Weekly Update from TBC Chief Economist

Weekly Update from TBC Chief Economist

access_time2022-02-21 14:54:24

January trade in goods data strengthened considerably YoY as well as when adjusted for the COVID-19 base effect, while the remittance inflows continued the solid and stable dynamics. Likewise merchandise trade, tourism recovery also gained momentum compared to the previous months, indicating to a much stronger rebound in 2022 than 75%- 80% of 2019 inflows in the USD terms and, therefore, also stronger than 5.5-6.0% mainly tourism-led economic growth for FY 2022, which will likely start with the above 10% expansion in the first month. However, the regional geopolitical risks seem to remain as a main downside.

An estimated January balance of trade in goods, tourism and remittance inflows was positive, similar to December, however only when not adjusted for the seasonality. How to interpret seasonally adjusted and nonadjusted net inflows in terms of the impact on the GEL? The answer depends on the FX market participants perception of the GEL exchange rate seasonality. In particular, if a seasonal pattern is well-known, there should be no seasonality as the market participants will smooth the intra-year fluctuations by buying low and selling high. Although the USD/GEL market certainly is not as deep and as sophisticated as the EUR/USD one, we believe it is sufficiently developed with at least some participation of a relatively sophisticated domestic as well as international players and, therefore, while the seasonality of net inflows is expected to stay, we do not expect this also to be evidenced in the GEL seasonality. In fact, in recent years the GEL seasonality has increased since a) the share of tourism in the economy is higher and b) the GEL became more volatile. However, lately, apparently even before the pandemic, the GEL seasonality had a much less expressed pattern. Therefore, for the impact on the GEL, the seasonally adjusted inflows should also be considered. Overall, assuming that the GEL seasonality is not yet perfectly priced in, unlike non-residents’ investments in the GEL treasury securities, an estimated balance of trade in goods, tourism and remittance inflows in January seems to have been GEL supportive.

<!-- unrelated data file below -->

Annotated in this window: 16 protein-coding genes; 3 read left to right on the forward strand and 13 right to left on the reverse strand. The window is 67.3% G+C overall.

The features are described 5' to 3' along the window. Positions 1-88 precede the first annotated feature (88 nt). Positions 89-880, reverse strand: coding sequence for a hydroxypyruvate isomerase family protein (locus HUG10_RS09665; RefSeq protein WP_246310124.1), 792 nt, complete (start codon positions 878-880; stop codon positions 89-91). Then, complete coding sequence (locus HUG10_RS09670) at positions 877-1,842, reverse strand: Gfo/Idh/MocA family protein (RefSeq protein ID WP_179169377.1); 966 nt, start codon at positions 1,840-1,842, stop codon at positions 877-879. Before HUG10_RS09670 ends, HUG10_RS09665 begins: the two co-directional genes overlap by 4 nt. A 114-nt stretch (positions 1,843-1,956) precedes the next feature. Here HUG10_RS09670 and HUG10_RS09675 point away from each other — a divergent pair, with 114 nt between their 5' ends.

Last week, the Geostat also released 2021 Q4 employment data. In line with expectations, the labor market recovers with a time lag and a return to 2019 levels is expected this year or in the beginning of 2023 the latest, per our estimates. As for the real wages, while 2021 Q4 data is not yet released, we expect the real wages to surpass the 2019 levels in the first half of 2022.


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